Soft skills for a difficult job
The struggle to hold the balance between top management and employees can be fierce. Stephen Walker considers how soft skills are important to the new manager.
The training industry needs to step up and show how it can provide relevant products. The new manager has to be shown what to do and how to do it.
Anyone who has ever been a child was practised at the soft skill of persuasion: converting others to your point of view. Of course the negotiation around the change of point of view is one-sided. The adult is tired, stressed and has a long to do list while the child has a laser-like focus on achieving the desired outcome.
A baby is totally reliant on a grown-up to look after it. We are born with soft skills to appeal to and persuade an adult to look after us.
Why do we lose our soft skills and change into macho managers? What can be done to bring soft skills into management practice? This is the foundation stone of any employee engagement strategy after all, so it is a critical success factor for organisational survival. Survival is not compulsory.
Emotional intelligence is a label for soft skills. Simply put, it comprises of four elements.
- Awareness of another’s life
The ability to put oneself in their situation is powerful. If you can understand their decision-making drivers, you have a much better chance of achieving an agreement. This is a rare skill much improved through practice.
- Personal resilience
Managers need to understand the difference between managing with emotion and emotional intelligence. Understanding the emotional issues of the other person is intelligent. Launching into a hot-headed rant with a display of your own emotion is not intelligent.
Empathy is a rare quality. This makes others see you as someone who listens, someone who cares, someone who can make a difference to them.
- Communication skills
All of these abilities rely on communication skills for delivery. The communication skills include physical, spoken and written messages.
Stepping into your first supervisor's job
I remember having sleepless nights when I was told I would be managing my first two people. One of them was 15 years older than me. I thought he was better at the work than me too! I had received no training at all in managing people. I didn’t know how to talk to them. I wasn’t entirely convinced I wanted the job anyway!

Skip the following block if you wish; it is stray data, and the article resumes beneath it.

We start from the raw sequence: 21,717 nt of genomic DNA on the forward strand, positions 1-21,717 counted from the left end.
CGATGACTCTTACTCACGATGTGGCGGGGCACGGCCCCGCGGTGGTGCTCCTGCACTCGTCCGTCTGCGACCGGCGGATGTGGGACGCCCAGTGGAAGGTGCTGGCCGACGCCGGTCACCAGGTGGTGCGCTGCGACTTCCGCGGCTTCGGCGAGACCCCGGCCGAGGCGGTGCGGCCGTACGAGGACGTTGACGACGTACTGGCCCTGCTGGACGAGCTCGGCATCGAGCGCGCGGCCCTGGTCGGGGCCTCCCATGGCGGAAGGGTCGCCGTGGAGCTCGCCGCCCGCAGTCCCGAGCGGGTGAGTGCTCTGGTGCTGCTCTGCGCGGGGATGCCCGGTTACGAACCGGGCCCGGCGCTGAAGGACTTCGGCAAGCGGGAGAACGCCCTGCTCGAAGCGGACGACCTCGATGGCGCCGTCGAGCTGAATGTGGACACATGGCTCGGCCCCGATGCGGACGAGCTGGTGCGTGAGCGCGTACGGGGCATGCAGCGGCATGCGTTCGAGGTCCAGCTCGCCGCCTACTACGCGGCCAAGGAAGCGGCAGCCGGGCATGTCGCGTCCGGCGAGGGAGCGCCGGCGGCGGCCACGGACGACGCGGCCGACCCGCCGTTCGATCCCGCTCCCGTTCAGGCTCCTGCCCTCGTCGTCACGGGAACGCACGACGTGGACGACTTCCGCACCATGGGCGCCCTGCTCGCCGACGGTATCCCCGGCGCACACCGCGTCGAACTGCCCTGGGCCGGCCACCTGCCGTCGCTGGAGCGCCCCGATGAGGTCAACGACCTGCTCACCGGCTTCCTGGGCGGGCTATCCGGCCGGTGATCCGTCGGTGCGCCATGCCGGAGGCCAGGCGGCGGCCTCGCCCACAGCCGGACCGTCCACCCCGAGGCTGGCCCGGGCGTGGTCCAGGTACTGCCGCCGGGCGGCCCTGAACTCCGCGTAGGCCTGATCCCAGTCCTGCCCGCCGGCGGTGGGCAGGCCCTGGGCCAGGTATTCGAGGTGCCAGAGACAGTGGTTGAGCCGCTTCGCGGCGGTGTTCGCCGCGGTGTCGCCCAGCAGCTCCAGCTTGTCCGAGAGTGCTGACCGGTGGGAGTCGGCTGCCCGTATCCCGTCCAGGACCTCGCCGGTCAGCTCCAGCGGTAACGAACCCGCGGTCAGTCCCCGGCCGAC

As is often the case, the pathway to a higher salary led to the appointment. I wasn’t going to turn down that opportunity. Fortunately my manager was extremely approachable. He let me talk through several 'how do I...?' scenarios until I gained a little confidence.
My promotion was made possible by a restructuring of the department. It changed from a flat structure to a number of specialist teams, and I led one of the teams. My two people were still doing the same work they did before the restructure but now reporting to me not to my manager as they did previously. They could see my promotion as a demotion for them. The atmosphere was frosty and made me want to avoid talking to them. Anything I asked was met with negative comments.
However, I realised that was not a success strategy. I had been put in charge for a reason and I was going to make it work. Fortunately I was good at the work myself and did show my team that I was worth listening to in that respect. I was able to make the team more successful, not least through some extras work myself, and as a result our pay rise that year was good.
Slowly they realised I wasn’t interested in grabbing the credit for their work, but rather for the team as a whole. It took most of the first year, but we slowly changed from silent awkwardness to positive collaboration.
Stephen is a co-founder of Motivation Matters, set up in 2004 to develop organisation behaviour to drive greater performance. He has worked for notable organisations such as Corning, De La Rue and Buhler and has been hired to help Philips, Lloyds TSB and a raft of others. A published author of articles and Conference speaker, Stephen delivers workshops across the country. He says the crux to achieve higher performance is managerial behaviour. You can follow Stephen on LinkedIn, Twitter, Facebook, YouTube and Blog